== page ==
The Washington State Liquor and Cannabis Board also recently addressed concerns over packaging and labeling. They put new rules into effect on January 1, 2020 and have allowed all licensees until July 1, 2020 to bring all product packaging and labeling into compliance.
Like California and Colorado, the cannabis products must feature the universal marijuana symbol on their label, as well as the Not for Kids symbol. All packaging must be resealable and all solids must be in plastic that is two millimeters or greater in thickness and heat sealed without an easy-open opening.
Each state with some form of cannabis legalization has put forth the relevant regulations and guidelines to facilitate proper manufacturing techniques.
How can Squar Milner help?
Squar Milner takes pride in being one of the leading accounting firms working closely with clients in the cannabis industry. Our Cannabis Industry practice is comprised of experienced professionals well-versed in the unique challenges facing companies within the sector.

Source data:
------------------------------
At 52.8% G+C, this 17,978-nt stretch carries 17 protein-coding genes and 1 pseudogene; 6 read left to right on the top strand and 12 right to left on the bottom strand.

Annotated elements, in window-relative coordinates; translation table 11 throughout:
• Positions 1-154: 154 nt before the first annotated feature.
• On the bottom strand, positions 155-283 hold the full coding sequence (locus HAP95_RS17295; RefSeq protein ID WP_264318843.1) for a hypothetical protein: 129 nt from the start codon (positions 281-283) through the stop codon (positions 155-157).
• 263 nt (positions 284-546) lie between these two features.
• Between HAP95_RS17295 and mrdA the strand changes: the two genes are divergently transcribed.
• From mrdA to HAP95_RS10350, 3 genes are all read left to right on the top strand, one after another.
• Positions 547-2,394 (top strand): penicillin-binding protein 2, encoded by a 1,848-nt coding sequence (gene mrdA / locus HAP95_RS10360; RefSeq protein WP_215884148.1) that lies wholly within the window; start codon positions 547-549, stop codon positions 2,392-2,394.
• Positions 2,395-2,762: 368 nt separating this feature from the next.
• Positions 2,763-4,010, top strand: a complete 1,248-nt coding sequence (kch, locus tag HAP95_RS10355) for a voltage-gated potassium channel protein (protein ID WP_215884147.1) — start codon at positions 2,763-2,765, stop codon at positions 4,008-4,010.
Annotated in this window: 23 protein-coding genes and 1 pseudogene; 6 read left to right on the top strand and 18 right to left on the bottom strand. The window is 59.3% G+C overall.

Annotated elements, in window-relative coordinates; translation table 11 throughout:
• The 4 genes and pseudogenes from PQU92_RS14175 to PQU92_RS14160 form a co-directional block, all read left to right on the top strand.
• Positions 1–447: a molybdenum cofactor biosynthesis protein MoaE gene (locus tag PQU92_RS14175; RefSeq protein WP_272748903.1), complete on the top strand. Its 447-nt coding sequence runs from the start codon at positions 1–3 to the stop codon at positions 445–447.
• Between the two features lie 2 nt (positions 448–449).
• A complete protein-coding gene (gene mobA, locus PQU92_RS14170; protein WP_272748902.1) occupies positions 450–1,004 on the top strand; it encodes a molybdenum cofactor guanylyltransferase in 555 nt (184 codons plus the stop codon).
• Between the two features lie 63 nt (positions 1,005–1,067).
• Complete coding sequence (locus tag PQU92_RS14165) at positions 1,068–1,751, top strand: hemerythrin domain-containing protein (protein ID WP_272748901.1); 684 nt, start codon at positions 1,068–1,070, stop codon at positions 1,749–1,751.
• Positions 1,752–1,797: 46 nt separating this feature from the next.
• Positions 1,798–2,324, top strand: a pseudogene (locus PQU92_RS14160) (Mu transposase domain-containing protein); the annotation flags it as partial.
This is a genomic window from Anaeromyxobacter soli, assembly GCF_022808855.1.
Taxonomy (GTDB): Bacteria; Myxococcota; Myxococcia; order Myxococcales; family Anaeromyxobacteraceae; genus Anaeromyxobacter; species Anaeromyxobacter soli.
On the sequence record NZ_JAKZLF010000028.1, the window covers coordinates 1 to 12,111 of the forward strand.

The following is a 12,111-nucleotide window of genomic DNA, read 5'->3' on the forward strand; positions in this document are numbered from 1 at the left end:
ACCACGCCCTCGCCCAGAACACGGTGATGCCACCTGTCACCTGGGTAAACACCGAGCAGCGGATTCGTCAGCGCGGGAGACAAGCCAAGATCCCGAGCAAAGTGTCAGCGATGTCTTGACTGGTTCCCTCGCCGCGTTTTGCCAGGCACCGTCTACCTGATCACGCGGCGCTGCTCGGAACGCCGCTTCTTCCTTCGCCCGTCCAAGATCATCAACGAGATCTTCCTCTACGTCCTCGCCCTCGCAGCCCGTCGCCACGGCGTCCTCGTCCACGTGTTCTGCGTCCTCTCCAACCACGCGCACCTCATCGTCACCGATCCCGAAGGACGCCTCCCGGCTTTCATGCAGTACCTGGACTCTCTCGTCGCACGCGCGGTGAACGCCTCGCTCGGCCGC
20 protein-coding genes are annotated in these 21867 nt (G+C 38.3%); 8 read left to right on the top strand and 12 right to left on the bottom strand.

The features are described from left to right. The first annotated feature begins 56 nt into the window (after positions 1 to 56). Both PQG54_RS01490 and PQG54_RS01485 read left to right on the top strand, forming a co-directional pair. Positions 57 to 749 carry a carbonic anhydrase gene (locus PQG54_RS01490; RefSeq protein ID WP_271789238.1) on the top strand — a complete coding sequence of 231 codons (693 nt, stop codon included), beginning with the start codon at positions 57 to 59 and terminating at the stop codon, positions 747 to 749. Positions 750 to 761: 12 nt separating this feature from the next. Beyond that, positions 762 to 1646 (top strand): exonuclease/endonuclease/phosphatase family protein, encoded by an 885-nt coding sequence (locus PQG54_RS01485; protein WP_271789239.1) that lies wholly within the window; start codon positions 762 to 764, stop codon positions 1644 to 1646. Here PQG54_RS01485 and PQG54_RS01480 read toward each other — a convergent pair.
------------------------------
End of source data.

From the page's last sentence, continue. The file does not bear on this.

Combine our expertise in handling cannabis-related accounting concerns with the experience of our Manufacturing & Distribution group and you have a team with an abundance of knowledge for your specific cannabis manufacturing challenges.
We emphasize collaboration between our groups and our clients in order to create tailored accounting solutions for your business. You do not have to navigate the volatile rules and regulations of the industry landscape all on your own, Squar Milner is ready to guide you through it.
Disclaimer: This material has been prepared for informational purposes only, and is not intended to substitute for obtaining accounting, tax, or financial advice from a professional tax planner or financial planner. All information is provided “as is,” with no guarantee of completeness, accuracy, timeliness or of the results obtained from the use of this information.